Early Childhood Caries

ExitCare ImageEarly childhood caries is tooth decay in the baby teeth of children aged from birth to 71 months. It is also known as baby bottle tooth decay. Tooth decay can begin as soon as teeth appear in a child's mouth. Teeth usually appear by 6 months of age. Decay often occurs in the upper front teeth first. If it is not treated, the decay can spread quickly to other teeth.


The process of decay begins when bacteria and foods (particularly sugars and starches) combine in your child's mouth to produce plaque. Plaque is a substance that sticks to the hard, outer surface of a tooth (enamel). The bacteria in plaque produce acids that attack enamel and cause tooth decay.


Consuming sugary foods or liquids puts your child at risk for caries. Sipping on sugary liquids (such as milk, breast milk, formula, fruit juices, and soda) frequently or for long periods of time makes dental caries more likely to develop.


  • The appearance of white spots or lines near the gums.  

  • Dark-colored areas on the teeth.  

  • Pain.  


A dentist will examine your child's teeth to evaluate the presence of decay.


  • Inspect your child's mouth on a regular basis.  

  • Avoid sharing saliva with your child. Do not share a feeding spoon with your child or lick your child's pacifiers before giving them to your child. The bacteria that causes dental caries is passed on through saliva.  

  • Place only milk, formula, water, or breast milk in your child's bottles.  

  • Do not put a child to bed with a bottle. Infants should finish bedtime and naptime bottles before going to bed.

  • Children should be weaned from the bottle between ages 12 and 18 months.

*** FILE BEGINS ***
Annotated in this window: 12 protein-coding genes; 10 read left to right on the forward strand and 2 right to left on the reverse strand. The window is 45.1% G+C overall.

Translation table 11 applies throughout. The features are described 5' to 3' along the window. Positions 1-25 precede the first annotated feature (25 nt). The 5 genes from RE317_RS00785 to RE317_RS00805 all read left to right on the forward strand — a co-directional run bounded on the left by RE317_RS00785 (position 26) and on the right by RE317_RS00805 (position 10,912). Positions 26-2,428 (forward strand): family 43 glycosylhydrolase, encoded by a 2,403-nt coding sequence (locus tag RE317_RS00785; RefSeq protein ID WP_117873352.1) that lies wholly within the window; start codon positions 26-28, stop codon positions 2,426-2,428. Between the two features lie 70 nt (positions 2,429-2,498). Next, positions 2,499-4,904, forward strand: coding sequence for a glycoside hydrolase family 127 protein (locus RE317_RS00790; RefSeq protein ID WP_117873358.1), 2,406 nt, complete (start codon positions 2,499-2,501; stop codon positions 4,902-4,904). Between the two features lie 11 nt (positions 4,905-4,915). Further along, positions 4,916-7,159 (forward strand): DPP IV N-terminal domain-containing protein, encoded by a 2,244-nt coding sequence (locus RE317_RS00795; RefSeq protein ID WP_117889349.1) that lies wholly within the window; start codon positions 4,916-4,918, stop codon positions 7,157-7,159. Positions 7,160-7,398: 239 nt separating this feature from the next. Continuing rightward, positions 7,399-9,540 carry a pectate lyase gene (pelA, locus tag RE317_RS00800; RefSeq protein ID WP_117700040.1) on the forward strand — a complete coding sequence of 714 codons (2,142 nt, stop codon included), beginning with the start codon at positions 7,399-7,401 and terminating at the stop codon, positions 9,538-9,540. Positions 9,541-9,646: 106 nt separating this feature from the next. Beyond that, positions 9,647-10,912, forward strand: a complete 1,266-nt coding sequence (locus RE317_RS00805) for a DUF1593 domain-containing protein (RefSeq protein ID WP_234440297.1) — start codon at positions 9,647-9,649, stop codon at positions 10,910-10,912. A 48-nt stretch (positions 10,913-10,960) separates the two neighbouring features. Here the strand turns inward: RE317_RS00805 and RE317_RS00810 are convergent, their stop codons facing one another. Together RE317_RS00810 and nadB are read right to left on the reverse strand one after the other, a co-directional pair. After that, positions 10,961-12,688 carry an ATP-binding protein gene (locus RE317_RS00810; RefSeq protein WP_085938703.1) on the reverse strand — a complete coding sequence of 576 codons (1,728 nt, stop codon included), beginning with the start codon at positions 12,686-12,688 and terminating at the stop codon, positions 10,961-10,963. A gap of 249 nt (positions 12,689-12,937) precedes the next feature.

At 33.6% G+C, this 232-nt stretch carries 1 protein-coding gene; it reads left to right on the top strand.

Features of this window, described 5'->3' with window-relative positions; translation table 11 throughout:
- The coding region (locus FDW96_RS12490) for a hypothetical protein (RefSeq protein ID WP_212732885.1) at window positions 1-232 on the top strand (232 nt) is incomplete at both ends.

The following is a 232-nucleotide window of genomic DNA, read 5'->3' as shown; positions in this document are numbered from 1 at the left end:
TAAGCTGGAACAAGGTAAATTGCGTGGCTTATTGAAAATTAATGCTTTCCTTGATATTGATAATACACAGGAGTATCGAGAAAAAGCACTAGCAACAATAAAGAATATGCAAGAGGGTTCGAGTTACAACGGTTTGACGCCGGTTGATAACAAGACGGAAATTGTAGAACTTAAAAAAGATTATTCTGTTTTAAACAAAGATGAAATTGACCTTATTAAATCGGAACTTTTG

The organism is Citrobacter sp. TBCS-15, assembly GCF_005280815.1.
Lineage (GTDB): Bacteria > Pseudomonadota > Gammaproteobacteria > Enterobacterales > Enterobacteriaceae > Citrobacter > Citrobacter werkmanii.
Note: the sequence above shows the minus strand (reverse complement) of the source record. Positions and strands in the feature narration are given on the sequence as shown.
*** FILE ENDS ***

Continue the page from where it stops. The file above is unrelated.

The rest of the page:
• Wipe off your child's teeth and gums with a damp washcloth two times a day and when your child has finished feeding or nursing.  

  • Never dip your child's pacifier in honey, syrup, or sugar.  

  • Begin brushing your child's teeth with a soft toothbrush when your child's first tooth appears. Do not use toothpaste until your child is able to spit. If your child is at moderate to high risk for caries, talk to your dentist about the amount of toothpaste to use before the age of 2 years. From ages 2 to 5 years, use a pea-sized amount of toothpaste.  

  • Schedule your child's first dental visit when his or her first tooth appears or, at latest, by the age of 1 year.  

  • Give fluoride supplements as directed by your child's health care provider or dentist.  

  • Allow fluoride varnish applications to your child's teeth as directed by your child's health care provider or dentist.


  • There are white spots or lines near the gums.  

  • There are dark-colored areas on the teeth.  

  • Your child feels pain around a tooth.


  • There is swelling of your child's face, neck, or jaw.  

  • There is swelling around any tooth.  

  • Your child feels severe pain that is not controlled by pain-relieving medicine.  


  • Understand these instructions.

  • Will watch your child's condition.

  • Will get help right away if your child is not doing well or gets worse.